The Remedy
The central problem with PTSD is with memory. When something happens to me all of a sudden, and that keeps disturbing me, it is a problem concerning memory. According to psychologists and psychiatrists, counselling helps. Talking to patients who have suffered traumatic experiences has helped them in the past considerably in letting off steam. Re-living the incident also helps to some extent. Scientists are still doing a lot of research in this field. They, it is said, have found out that a part of the brain called the hippocampus is constituted slightly differently in PTSD cases, that stress hormones are pronounced in such cases, and so on.

Apart from counselling, doctors use group therapy, cognitive therapy, and so on too. Cognitive therapy is the technique that psychologists use to change the way people look at tragic things and events. Some particular event must have caused intense agony to someone. That situation can be changed with some success. How? By changing the emotions associated with it. An American war veteran had suffered under the Japanese while in their prison. The acute agony had left deep scars on his body and mind. Every night, even after years, this ex-soldier would wake up sweating, shouting, and having endless nightmares. It so happened that a Japanese too was having the similar problems, far away in Japan, because of the guilt of having tortured an American soldier—our man. The two met, the one excused the other, and there was peace. Change the person’s outlook of the event and situation from negative to positive. This process is not foolproof though.

The problem with troubles like PTSD is, they themselves are not fatal or harmful, but they lead to fatal and life-destroying ailments. A person who has experienced a shattering experience in life will take a very long time to overcome the after-effects of the trauma. If the person cannot overcome it, he or she is sure to become a patient and a misfit for life.

Life is Valuable
Life is precious. It should not be squandered away for trifles. Shocks come, sufferings come, there will be treachery, cheating, horrible sins committed on our very face, and we might see people on whom we depended most betraying us. Everything is possible in this world. Just because these troubles are there, should we breakdown and waste our precious lives?

It’s undoubtedly true we love our relatives and friends, and their suffering and demise tells upon us. But should we breakdown when there is some bereavement? Should one life be wasted because of another? There are countless elderly people in the world—millions of them—whose parents have died, whose wives or husbands have died. But life goes on.

Are We Helpless Victims?
We may say that sufferings and shocks are beyond our control; that all logic fails when the lethal blow comes. True; but there are ways to withstanding and overcoming them. Calling the doctor is a post-traumatic remedy. Preparing for traumas and tragedies is preventive.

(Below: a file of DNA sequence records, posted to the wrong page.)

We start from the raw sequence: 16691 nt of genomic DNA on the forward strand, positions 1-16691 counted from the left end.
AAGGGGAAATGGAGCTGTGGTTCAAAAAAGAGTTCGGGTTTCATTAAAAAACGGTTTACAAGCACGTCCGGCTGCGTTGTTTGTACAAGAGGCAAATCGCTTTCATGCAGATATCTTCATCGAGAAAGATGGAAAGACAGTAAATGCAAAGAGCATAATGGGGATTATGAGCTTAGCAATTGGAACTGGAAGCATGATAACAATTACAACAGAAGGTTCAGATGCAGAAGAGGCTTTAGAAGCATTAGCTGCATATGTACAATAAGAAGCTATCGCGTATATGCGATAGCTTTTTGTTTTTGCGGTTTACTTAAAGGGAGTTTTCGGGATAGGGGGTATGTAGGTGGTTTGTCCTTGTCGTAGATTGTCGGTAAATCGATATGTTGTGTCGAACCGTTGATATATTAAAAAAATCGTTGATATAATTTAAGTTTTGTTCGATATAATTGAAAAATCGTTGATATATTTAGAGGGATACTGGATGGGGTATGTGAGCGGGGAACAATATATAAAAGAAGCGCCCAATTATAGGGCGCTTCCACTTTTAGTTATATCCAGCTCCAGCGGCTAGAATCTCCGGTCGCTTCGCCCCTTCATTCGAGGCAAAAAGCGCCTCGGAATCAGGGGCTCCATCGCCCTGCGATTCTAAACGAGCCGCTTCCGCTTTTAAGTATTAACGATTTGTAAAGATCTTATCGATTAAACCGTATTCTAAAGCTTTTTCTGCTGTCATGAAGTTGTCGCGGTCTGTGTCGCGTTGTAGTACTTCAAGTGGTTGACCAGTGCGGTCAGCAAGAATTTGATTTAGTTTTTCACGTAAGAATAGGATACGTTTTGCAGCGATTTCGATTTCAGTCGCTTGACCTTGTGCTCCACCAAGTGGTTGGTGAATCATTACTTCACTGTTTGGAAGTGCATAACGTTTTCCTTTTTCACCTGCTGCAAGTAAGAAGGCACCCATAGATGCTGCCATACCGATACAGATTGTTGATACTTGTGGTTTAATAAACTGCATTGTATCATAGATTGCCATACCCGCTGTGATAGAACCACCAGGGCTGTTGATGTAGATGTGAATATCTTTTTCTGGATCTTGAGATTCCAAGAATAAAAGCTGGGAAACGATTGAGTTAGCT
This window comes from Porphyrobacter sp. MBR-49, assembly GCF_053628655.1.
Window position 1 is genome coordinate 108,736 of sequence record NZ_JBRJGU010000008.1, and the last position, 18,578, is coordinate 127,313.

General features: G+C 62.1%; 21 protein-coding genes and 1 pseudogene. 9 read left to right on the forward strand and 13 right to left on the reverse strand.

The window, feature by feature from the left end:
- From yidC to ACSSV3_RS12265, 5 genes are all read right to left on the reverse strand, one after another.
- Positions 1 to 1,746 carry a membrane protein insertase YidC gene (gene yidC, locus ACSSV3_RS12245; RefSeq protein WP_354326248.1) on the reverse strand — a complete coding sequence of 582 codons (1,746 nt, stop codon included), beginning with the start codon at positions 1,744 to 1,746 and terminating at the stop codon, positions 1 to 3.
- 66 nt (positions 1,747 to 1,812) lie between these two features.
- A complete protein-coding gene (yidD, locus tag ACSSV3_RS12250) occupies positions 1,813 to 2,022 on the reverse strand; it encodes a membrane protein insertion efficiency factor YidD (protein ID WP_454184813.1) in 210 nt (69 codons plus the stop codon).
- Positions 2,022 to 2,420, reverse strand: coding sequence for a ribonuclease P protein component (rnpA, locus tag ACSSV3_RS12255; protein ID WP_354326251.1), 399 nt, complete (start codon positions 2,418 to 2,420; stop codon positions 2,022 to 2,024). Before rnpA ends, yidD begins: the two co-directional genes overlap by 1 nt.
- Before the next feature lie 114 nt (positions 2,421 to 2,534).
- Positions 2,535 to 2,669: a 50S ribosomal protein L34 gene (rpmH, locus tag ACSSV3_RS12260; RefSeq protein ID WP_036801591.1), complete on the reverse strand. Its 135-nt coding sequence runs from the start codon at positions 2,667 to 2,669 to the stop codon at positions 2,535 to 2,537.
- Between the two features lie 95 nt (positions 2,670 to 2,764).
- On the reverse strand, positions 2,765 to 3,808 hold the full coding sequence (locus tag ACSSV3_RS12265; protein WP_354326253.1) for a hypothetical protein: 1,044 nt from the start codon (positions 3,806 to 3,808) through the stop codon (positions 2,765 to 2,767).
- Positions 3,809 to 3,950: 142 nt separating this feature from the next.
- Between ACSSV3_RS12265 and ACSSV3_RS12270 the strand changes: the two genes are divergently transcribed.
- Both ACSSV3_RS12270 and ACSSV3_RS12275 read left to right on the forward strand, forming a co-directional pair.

What should we do to prevent such catastrophes? Strengthen ourselves!

The doctor’s remedy—medicines, counselling, cognitive approach, and so forth are all excellent. The medical field is progressing fast in the field of research, true. But something more is needed. We should go deeper. Let’s root out the problem instead of trying superficial remedies. When there is a boil somewhere on the body, applying ointment is good; but antibiotics are the best.

Change Outlook of Life
You may be the most modern individual of India, with numerous degrees, and the richest. You may follow the latest fashions in dress and style, drink and dance daily in pubs to western tunes. You may hate tradition and culture. Yet sufferings, shocks and problems will come to you also. You yourself will become old, and die—now or later. So blows and sufferings don’t spare the modern guy—they are universal, and come to all. This means that mere modernity doesn’t mean we are safe and sound.

There was a time, not long ago, when science and medicine decried prayer, meditation, God, and so on as superstitions, myths, and foolish pastimes. Times are changing. Rather, science is progressing—from infancy to maturity. With this, silly notions are being given up. Millions the world over are taking to yoga and meditation—even as an exercise. Prayer has become an important tool for healing. Strength and maturity heal. To keep away problems like PTSD, then, a few principles are to be borne in mind.

Principles for a Better Life
How are we to become mature and strong? Here are some keys:  
1. Know the Fact: When the Buddha declared that life is suffering, he was not discussing religion: he was telling a plain and simple truth. To think life is full of happiness is immaturity. So let every child be told that life, though it appears to be bright and beautiful, is suffering, essentially. Is this pessimism? No, this is a statement of fact. If all life is suffering, should we commit suicide? Of course not. We should lead enlightened lives. So the next thing that the child should be taught how to live in this world of suffering.